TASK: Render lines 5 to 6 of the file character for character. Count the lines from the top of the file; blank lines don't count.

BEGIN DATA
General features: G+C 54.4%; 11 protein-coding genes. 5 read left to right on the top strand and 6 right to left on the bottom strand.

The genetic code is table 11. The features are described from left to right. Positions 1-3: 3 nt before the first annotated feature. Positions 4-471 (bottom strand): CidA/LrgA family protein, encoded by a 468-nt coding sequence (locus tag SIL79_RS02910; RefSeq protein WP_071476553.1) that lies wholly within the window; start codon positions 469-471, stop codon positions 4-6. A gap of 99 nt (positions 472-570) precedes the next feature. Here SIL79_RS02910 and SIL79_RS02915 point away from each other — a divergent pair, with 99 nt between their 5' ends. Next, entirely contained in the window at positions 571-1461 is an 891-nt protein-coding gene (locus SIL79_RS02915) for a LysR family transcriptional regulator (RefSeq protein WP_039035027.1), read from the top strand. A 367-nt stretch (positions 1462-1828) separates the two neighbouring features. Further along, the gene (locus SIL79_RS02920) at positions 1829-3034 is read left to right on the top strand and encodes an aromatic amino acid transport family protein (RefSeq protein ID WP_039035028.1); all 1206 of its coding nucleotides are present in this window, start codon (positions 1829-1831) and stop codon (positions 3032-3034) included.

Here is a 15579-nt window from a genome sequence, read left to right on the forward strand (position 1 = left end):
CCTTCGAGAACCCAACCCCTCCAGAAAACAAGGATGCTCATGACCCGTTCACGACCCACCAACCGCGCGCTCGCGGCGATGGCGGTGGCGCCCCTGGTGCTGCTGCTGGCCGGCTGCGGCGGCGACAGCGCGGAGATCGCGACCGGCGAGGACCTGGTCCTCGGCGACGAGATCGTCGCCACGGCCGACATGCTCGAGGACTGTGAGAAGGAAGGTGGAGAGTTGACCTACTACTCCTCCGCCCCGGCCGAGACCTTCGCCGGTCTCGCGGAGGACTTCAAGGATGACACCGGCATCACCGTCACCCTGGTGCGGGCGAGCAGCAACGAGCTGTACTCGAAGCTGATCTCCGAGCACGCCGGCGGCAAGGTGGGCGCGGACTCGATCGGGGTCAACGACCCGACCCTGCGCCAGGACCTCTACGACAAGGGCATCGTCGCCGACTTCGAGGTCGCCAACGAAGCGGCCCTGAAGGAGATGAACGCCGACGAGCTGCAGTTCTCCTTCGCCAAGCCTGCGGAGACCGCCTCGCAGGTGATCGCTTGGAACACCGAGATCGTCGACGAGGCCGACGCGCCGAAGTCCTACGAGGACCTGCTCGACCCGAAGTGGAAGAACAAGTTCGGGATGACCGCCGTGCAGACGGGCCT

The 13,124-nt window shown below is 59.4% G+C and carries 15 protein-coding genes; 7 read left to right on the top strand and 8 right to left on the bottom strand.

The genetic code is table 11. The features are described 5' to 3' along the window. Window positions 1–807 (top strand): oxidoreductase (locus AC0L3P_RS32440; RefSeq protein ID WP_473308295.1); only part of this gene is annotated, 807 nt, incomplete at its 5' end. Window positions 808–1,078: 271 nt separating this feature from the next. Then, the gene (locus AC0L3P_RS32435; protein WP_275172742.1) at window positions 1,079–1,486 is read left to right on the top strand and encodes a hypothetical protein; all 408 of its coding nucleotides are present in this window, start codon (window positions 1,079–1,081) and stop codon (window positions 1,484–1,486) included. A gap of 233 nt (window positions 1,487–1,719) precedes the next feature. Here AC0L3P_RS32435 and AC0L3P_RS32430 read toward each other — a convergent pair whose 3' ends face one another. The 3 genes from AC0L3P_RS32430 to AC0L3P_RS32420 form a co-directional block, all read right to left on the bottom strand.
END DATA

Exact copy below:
The 13,124-nt window shown below is 59.4% G+C and carries 15 protein-coding genes; 7 read left to right on the top strand and 8 right to left on the bottom strand.

The genetic code is table 11. The features are described 5' to 3' along the window. Window positions 1–807 (top strand): oxidoreductase (locus AC0L3P_RS32440; RefSeq protein ID WP_473308295.1); only part of this gene is annotated, 807 nt, incomplete at its 5' end. Window positions 808–1,078: 271 nt separating this feature from the next. Then, the gene (locus AC0L3P_RS32435; protein WP_275172742.1) at window positions 1,079–1,486 is read left to right on the top strand and encodes a hypothetical protein; all 408 of its coding nucleotides are present in this window, start codon (window positions 1,079–1,081) and stop codon (window positions 1,484–1,486) included. A gap of 233 nt (window positions 1,487–1,719) precedes the next feature. Here AC0L3P_RS32435 and AC0L3P_RS32430 read toward each other — a convergent pair whose 3' ends face one another. The 3 genes from AC0L3P_RS32430 to AC0L3P_RS32420 form a co-directional block, all read right to left on the bottom strand.